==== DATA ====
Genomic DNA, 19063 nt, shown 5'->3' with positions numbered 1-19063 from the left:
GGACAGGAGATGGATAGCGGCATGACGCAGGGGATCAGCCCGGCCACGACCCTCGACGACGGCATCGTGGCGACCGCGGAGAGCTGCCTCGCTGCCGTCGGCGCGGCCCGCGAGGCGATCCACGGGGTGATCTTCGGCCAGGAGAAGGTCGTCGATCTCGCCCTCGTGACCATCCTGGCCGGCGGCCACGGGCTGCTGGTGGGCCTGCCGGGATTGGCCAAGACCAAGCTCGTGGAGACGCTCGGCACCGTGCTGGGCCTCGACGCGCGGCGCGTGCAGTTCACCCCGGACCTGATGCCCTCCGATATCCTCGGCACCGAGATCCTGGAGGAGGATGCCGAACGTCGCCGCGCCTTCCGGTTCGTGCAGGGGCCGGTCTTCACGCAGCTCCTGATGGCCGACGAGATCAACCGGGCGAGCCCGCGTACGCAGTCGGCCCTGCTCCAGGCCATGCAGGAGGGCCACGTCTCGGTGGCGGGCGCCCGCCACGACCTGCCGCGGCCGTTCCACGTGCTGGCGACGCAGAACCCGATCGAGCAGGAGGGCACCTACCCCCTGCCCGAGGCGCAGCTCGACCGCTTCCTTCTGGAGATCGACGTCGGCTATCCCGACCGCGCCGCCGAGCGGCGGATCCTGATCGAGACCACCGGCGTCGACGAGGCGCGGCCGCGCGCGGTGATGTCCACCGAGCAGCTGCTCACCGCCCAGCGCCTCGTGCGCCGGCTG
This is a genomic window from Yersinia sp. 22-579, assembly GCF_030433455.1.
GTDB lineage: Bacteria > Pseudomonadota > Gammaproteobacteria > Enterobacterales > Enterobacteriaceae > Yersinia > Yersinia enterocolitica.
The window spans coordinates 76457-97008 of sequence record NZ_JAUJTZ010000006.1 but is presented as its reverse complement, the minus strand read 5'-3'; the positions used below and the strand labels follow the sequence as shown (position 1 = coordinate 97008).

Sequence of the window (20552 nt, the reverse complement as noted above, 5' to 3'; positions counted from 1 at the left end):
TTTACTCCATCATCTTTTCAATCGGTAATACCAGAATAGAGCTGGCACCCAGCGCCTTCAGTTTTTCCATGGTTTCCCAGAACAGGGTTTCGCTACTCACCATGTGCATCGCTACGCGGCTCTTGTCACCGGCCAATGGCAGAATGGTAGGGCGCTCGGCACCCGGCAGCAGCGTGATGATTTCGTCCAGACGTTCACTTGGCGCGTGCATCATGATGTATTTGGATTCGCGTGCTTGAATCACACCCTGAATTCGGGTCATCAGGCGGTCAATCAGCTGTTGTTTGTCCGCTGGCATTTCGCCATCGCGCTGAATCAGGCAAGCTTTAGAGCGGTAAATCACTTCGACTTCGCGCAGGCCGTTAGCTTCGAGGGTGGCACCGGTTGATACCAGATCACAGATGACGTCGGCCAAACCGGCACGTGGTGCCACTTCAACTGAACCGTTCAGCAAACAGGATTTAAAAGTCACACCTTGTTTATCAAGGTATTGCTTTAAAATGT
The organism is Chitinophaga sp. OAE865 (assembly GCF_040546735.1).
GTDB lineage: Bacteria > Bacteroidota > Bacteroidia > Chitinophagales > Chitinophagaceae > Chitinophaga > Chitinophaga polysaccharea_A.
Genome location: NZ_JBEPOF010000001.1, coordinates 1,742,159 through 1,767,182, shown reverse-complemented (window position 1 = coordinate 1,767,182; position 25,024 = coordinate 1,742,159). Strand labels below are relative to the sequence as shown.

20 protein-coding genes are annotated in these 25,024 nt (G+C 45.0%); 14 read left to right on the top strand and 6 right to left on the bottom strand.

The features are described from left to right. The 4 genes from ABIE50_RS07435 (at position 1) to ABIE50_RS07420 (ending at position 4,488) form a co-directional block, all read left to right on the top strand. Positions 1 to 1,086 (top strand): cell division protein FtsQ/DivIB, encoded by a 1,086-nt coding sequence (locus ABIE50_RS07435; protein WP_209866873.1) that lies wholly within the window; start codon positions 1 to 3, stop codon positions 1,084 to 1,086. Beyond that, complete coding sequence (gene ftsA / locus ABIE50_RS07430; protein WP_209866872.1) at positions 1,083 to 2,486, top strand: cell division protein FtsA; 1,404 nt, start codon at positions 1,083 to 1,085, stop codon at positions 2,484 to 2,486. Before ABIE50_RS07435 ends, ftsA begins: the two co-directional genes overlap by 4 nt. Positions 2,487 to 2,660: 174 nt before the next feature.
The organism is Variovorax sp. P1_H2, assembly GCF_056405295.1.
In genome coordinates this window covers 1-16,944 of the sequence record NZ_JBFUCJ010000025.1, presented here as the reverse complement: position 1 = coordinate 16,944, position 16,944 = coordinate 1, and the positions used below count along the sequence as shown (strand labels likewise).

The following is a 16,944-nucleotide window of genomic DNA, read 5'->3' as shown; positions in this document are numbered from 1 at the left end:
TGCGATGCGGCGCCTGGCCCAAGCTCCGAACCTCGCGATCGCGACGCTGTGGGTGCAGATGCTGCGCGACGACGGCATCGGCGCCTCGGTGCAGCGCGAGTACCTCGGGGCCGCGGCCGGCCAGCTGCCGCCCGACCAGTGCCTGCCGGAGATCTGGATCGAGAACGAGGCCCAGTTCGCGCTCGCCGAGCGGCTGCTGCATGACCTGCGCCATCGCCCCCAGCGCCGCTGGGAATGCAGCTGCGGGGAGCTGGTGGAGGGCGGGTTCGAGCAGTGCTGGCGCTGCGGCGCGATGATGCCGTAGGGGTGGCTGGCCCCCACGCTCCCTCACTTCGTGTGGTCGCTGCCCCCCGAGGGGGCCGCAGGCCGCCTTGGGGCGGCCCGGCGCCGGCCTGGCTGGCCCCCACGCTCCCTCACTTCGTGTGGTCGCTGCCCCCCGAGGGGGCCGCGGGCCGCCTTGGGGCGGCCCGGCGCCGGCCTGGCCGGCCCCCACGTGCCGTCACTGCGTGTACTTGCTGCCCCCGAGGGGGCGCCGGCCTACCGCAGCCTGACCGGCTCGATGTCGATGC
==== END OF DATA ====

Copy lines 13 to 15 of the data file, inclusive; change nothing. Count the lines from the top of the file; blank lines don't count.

The organism is Variovorax sp. P1_H2, assembly GCF_056405295.1.
In genome coordinates this window covers 1-16,944 of the sequence record NZ_JBFUCJ010000025.1, presented here as the reverse complement: position 1 = coordinate 16,944, position 16,944 = coordinate 1, and the positions used below count along the sequence as shown (strand labels likewise).

The following is a 16,944-nucleotide window of genomic DNA, read 5'->3' as shown; positions in this document are numbered from 1 at the left end: